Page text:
Internet centralization refers to the fact that Internet control is in the hands of a small number of dominant players. This is why Google and Facebook together accounted for a 99% of revenue growth from digital advertising in the US in 2016. Besides, while the 2000s have seen the emergence of Facebook and Twitter, and the 2010s the one of Uber and Airbnb, no new big player has been able to challenge the current tech leaders since then. This also means they concentrate a huge amount of data, therefore power. With the rise of the Internet’s economy, “the trusted intermediaries have become giant honeypots of private information”, which could lead to power abuse, manipulation or hacks. From Facebook’s Cambridge Analytica scandal to the 2018 Google+ data leak, the more data intermediaries gather, the more powerful they become and the more attractive to hackers they beocome.
According to studies and reports, fake purchased reviews are flooding the sites of online retailers. In 2019, a Federal Trade Commission lawsuit against a company “that is accused of paying for fake Amazon reviews“, which shows that even the U.S. government is taking notice of this increasingly pressing issue. Another show of it is the Consumer Review Fairness Act, created in 2017 in an attempt to protect users’ ability to share their view on the Internet about products and services they received. In addition, final rating scores are closely linked to the algorithm’s calculation method.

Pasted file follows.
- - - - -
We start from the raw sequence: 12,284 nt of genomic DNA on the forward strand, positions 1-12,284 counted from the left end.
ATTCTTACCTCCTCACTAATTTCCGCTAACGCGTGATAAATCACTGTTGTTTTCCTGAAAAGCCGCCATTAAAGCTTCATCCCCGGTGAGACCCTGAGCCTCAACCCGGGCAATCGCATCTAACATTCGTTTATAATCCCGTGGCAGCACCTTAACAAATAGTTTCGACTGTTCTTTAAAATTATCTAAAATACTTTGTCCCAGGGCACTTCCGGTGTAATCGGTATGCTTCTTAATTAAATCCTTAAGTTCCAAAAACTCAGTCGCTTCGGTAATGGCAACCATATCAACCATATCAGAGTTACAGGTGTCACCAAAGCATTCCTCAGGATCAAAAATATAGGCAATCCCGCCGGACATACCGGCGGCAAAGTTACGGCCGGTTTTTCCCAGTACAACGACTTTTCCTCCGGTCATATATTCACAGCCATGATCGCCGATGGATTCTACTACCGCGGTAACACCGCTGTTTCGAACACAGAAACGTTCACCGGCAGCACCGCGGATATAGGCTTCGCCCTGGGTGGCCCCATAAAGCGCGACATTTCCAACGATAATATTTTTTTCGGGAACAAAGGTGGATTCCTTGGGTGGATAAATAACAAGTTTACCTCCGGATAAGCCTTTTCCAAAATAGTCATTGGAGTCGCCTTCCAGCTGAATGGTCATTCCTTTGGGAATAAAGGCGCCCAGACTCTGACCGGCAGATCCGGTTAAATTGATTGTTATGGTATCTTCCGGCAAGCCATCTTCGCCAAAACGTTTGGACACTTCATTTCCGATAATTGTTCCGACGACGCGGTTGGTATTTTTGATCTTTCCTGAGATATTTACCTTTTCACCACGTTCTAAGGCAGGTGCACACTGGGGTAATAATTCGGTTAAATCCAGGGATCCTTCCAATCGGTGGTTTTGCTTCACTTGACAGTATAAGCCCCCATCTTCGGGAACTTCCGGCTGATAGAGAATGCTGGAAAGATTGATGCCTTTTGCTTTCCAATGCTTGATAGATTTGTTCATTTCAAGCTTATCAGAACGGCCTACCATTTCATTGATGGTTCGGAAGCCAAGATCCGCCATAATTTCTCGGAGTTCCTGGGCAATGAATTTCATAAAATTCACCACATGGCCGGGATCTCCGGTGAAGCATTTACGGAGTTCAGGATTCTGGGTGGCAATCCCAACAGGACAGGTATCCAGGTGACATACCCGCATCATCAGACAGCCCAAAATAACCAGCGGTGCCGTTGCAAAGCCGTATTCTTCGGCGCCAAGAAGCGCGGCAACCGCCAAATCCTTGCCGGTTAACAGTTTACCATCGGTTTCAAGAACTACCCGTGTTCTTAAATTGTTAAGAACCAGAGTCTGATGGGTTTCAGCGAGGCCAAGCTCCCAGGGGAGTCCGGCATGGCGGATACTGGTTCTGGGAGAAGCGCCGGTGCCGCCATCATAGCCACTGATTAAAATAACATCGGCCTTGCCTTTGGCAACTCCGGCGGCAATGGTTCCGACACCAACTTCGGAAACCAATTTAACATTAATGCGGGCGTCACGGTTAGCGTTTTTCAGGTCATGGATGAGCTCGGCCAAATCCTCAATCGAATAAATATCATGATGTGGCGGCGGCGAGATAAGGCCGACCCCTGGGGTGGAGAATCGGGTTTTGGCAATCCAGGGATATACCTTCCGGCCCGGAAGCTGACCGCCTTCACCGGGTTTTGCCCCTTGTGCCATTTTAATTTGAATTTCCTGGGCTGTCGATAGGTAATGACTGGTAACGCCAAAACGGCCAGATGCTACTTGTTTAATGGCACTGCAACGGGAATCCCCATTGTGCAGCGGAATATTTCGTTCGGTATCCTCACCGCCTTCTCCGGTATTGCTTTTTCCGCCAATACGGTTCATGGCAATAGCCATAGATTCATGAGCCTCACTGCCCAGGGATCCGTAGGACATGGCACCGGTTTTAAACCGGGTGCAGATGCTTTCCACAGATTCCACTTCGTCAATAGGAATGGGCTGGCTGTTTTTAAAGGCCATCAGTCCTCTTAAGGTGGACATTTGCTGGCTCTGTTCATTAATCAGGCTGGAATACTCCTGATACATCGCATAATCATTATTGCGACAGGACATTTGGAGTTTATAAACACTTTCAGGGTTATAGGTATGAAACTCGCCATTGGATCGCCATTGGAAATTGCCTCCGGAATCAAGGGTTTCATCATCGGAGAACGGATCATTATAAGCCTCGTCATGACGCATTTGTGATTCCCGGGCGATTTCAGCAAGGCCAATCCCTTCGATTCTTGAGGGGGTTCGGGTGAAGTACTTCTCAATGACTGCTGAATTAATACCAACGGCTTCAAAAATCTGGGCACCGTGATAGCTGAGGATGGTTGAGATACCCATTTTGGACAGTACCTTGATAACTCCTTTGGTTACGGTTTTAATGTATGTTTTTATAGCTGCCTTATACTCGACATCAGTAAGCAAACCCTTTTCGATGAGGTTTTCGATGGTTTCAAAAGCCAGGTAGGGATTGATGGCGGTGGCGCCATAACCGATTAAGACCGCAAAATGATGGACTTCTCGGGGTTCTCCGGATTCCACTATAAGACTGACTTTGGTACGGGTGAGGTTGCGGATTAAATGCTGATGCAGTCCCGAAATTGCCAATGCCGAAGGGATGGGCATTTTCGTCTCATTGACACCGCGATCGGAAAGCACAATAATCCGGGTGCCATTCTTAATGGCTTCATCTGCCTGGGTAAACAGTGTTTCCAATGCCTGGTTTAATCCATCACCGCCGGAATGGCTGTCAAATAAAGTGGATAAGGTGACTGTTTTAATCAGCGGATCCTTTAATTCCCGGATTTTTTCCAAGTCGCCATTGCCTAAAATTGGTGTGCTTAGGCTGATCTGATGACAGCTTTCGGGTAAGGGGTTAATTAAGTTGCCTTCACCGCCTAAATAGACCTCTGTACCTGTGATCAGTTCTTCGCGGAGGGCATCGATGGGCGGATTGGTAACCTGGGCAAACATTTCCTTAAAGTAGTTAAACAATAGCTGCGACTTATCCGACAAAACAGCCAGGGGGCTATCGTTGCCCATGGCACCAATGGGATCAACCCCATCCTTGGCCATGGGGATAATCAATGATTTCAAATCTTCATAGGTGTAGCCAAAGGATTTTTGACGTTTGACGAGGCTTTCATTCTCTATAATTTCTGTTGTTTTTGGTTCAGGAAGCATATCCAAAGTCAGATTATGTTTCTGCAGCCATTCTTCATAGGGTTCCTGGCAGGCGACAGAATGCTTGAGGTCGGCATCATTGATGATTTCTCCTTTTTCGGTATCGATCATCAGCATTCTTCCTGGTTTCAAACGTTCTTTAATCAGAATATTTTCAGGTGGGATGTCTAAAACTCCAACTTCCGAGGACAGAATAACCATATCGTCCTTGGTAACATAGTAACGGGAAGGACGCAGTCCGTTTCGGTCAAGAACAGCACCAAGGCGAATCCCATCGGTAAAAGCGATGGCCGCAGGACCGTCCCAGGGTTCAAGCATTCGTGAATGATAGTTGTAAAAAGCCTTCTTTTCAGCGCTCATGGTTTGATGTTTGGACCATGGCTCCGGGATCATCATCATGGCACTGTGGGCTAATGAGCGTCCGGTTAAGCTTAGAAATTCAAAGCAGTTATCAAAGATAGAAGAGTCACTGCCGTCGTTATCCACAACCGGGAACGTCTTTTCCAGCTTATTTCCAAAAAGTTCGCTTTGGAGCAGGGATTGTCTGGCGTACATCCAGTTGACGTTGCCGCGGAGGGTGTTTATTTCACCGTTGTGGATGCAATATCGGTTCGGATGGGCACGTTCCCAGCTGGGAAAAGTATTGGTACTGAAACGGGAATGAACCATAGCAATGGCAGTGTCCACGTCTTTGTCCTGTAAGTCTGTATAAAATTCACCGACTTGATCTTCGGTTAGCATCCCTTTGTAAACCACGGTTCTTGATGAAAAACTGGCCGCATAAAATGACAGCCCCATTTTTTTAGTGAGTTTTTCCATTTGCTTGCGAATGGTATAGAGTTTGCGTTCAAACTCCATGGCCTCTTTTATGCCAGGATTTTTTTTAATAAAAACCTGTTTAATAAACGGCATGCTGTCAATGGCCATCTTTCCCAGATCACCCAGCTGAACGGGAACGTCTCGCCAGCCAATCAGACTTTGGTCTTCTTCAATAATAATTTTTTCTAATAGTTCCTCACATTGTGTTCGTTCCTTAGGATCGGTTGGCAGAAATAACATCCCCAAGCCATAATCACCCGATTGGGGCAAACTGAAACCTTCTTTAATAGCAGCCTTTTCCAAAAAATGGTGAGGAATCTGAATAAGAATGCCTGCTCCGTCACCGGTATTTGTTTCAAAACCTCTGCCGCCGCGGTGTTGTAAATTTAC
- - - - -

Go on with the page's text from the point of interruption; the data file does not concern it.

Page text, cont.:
In that context, the review and star rating systems appear as a democratic drop in a centralized ocean controlled by giants. Delegating trust to third parties thus means a loss of individual control and ownership over one’s data and actions. In the same way it happens when you entrust a third party to secure your crypto assets. The main question now is: is there an alternative able to combine Internet decentralisation with trust?
Tokens are the rising stars
The Internet allows for decentralization of information. Intended as a free space by its first creators, the Internet was primarily an exchange project based on information decentralization, sharing and accessibility. However, it does not allow decentralized sharing of value. If you want to share a file or a song with a friend, via WeTransfer or email for example, you actually create a copy of this file, and keep the original on your computer. However, by simply copying it, you aren’t creating value: if you send one dollar to a friend while keeping that same dollar, the dollar loses its value. As designed, the Internet is not economically viable as it prevents you from sending peer-to-peer value. This is where the Internet trusted intermediaries work as central authorities to certify and allow digital value transfer.